By travelling to different provinces and countries, I got the chance to meet some memorable people who will remain excellent contacts in the future. CRM: How are you preparing for the competition? VD: I go to school twice a week for technical training. It’s not only about the technical training though. A big part of my training involves making quick decisions as well as problem solving. Much of my training involves learning how to think quickly and efficiently. CRM: What have been your biggest challenges throughout this experience? VD: Managing myself. I am a natural born perfectionist and I have my own techniques for everything. It was definitely hard to let my trainers teach me new skills and new techniques. This has taught me how to manage myself on a professional level.


CRM: Why did you choose the collision repair path? What are the experiences or people that have influenced you to become who you are today? VD: My father is a mechanic for a racing team, so the passion runs in the family. One of my dad’s best friends is a driver for the team. When I was young, I would tag along with my dad for every single race. I would be the little girl stealing her dad’s hammers to dismantle whatever I could find. My passion only grew with me and I decided to pursue it professionally after high school. Now here I am today, proud to be able to work at Fix Auto Henri Bourassa, an environment which allows me to express my passion. CRM: What are your objectives or plans for the future? VD: I am currently looking at a variety of options. My presence within the competition has opened a lot of doors as well as many opportunities. In the next five to 10 years I would like to become a teacher in the collision repair industry. I would like to teach collision repair so that I can transmit my passion onto others. I love my current job and am happy to be working for a company that allows me to practice my passion every day. CRM: Are you nervous or excited to be travelling so far from home? VD: I really like travelling. Of course I’m a little nervous to be travelling so far from home but it’s also very exciting! I just came back from China where I was able to follow more training for the

Dujmovic at the Canadian National Skills Competition in Winnipeg. The Canadian team members were invited to the event to practice their skills, as they qualified for WorldSkills 2017 at last year’s competition. Dujmovic also served as a judge for the Autobody competition in Winnipeg.

competition. One aspect of my training involves learning about other cultures as well as respecting them. Culture shifts from country to country and it is important to show great respect for all cultures. I’m also very excited to see the friends I’ve made throughout the competition again!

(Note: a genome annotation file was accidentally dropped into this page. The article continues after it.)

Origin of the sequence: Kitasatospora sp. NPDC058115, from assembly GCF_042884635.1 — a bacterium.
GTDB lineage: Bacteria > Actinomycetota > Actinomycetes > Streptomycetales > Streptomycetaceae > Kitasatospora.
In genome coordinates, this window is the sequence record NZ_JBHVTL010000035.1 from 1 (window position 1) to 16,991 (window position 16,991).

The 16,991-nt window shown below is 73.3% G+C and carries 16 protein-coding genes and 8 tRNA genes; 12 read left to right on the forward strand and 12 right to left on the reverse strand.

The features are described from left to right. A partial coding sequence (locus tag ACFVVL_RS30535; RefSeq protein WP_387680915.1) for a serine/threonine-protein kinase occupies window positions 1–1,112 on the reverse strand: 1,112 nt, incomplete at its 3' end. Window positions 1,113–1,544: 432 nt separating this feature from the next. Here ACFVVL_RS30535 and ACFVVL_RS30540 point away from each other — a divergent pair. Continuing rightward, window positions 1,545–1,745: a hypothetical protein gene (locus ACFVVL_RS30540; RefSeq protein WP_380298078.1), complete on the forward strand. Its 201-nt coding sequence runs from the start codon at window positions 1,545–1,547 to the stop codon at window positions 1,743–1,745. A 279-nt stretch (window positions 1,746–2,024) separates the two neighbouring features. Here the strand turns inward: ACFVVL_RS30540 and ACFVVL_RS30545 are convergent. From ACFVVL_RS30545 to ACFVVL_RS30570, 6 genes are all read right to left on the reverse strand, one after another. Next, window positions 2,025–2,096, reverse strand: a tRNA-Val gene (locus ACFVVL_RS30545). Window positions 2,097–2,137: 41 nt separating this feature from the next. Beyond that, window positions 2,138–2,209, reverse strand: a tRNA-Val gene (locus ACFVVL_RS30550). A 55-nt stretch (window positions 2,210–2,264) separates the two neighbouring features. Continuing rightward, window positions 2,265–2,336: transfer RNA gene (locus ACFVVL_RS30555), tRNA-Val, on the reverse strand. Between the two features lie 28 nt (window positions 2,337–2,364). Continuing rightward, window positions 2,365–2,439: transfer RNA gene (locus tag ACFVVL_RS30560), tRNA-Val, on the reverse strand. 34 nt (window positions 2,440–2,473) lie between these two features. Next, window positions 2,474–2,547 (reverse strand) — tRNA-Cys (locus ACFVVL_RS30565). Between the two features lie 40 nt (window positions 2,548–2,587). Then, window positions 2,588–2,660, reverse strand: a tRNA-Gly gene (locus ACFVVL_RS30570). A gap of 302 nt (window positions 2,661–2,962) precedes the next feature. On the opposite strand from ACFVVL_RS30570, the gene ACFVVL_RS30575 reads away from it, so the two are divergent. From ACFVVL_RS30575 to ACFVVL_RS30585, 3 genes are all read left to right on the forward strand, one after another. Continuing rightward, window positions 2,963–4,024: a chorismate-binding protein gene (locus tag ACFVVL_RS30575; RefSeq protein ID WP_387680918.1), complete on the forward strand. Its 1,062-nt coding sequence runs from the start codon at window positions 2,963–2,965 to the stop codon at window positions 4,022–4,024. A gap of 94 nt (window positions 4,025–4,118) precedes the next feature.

August 2017  collision Repair  63


Chris Stathonikos of CARSTAR CMD Group. Stathonikos started his collision career in 1974 and has seen many revolutions impact the industry over the last 43 years.

Chris Stathonikos talks change By Erin McLaughlin

Flashback of Change is a new feature that looks at how today’s repairers can meet the challenges of the present day by highlighting how the industry in past years has turned problems into opportunities. Do you know someone who would like to share their knowledge? Make sure to let us know via email to


hris Stathonikos has seen the collision repair industry go through some major changes and challenges. He began his career in 1974, starting out as an independent and eventually joining CARSTAR in the late ‘90s. He notes that the most substantial changes were in the areas of environmental awareness and the growing number of computers found in vehicles and the shop. “In the ’70s, people threw everything in the garbage. Paint, thinners, parts, anti-freeze. It would all end up in the landfill,” says Stathonikos. “Now, recycling companies pick up these materials and put them through the appropriate recycling program.” This fact alone has significantly reduced the impact shops have on the environment, while simultaneously improving the general perception of repair shops and the health of those who work there. What some once considered a dirty and wasteful industry is increasingly clean and more conscious of waste as well as its environmental impact. In terms of technology, the move to computerized estimating, as well as the common practice of taking photos of the car pre-repair,

has had a substantial effect on the industry. For one thing, it demands that estimators be comfortable working with computers. The relationship between customers and shops has changed as well. “Because of valet services, customers don’t even need to go into shops anymore,” said Stathonikos. “When